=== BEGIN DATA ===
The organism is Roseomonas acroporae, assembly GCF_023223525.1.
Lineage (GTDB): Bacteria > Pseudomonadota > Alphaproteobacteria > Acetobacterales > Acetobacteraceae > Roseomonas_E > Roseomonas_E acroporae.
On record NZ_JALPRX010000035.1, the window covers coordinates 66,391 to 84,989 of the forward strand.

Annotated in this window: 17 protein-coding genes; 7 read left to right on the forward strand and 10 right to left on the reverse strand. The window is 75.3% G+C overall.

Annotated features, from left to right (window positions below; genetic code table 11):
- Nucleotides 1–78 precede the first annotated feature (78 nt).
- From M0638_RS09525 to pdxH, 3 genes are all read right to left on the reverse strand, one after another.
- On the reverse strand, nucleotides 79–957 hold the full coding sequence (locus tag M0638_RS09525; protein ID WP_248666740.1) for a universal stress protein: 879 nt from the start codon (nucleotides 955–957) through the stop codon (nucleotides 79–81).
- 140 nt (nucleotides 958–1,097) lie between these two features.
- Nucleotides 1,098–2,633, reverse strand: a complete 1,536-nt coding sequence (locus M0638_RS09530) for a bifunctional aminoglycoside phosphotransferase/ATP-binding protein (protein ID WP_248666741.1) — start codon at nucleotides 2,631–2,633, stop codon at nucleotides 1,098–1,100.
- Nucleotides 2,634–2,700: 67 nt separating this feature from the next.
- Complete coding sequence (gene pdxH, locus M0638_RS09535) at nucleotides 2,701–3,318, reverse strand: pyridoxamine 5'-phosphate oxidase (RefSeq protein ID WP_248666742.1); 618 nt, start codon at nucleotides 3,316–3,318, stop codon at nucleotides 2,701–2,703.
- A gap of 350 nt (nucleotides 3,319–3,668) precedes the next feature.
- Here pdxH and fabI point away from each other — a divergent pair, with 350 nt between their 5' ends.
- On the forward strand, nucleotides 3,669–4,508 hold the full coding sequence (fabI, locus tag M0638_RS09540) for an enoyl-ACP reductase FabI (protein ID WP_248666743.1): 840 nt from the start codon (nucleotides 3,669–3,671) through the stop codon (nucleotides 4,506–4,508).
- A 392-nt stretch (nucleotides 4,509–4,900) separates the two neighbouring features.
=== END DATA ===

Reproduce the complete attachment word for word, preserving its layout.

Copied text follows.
The organism is Roseomonas acroporae, assembly GCF_023223525.1.
Lineage (GTDB): Bacteria > Pseudomonadota > Alphaproteobacteria > Acetobacterales > Acetobacteraceae > Roseomonas_E > Roseomonas_E acroporae.
On record NZ_JALPRX010000035.1, the window covers coordinates 66,391 to 84,989 of the forward strand.

Annotated in this window: 17 protein-coding genes; 7 read left to right on the forward strand and 10 right to left on the reverse strand. The window is 75.3% G+C overall.

Annotated features, from left to right (window positions below; genetic code table 11):
- Nucleotides 1–78 precede the first annotated feature (78 nt).
- From M0638_RS09525 to pdxH, 3 genes are all read right to left on the reverse strand, one after another.
- On the reverse strand, nucleotides 79–957 hold the full coding sequence (locus tag M0638_RS09525; protein ID WP_248666740.1) for a universal stress protein: 879 nt from the start codon (nucleotides 955–957) through the stop codon (nucleotides 79–81).
- 140 nt (nucleotides 958–1,097) lie between these two features.
- Nucleotides 1,098–2,633, reverse strand: a complete 1,536-nt coding sequence (locus M0638_RS09530) for a bifunctional aminoglycoside phosphotransferase/ATP-binding protein (protein ID WP_248666741.1) — start codon at nucleotides 2,631–2,633, stop codon at nucleotides 1,098–1,100.
- Nucleotides 2,634–2,700: 67 nt separating this feature from the next.
- Complete coding sequence (gene pdxH, locus M0638_RS09535) at nucleotides 2,701–3,318, reverse strand: pyridoxamine 5'-phosphate oxidase (RefSeq protein ID WP_248666742.1); 618 nt, start codon at nucleotides 3,316–3,318, stop codon at nucleotides 2,701–2,703.
- A gap of 350 nt (nucleotides 3,319–3,668) precedes the next feature.
- Here pdxH and fabI point away from each other — a divergent pair, with 350 nt between their 5' ends.
- On the forward strand, nucleotides 3,669–4,508 hold the full coding sequence (fabI, locus tag M0638_RS09540) for an enoyl-ACP reductase FabI (protein ID WP_248666743.1): 840 nt from the start codon (nucleotides 3,669–3,671) through the stop codon (nucleotides 4,506–4,508).
- A 392-nt stretch (nucleotides 4,509–4,900) separates the two neighbouring features.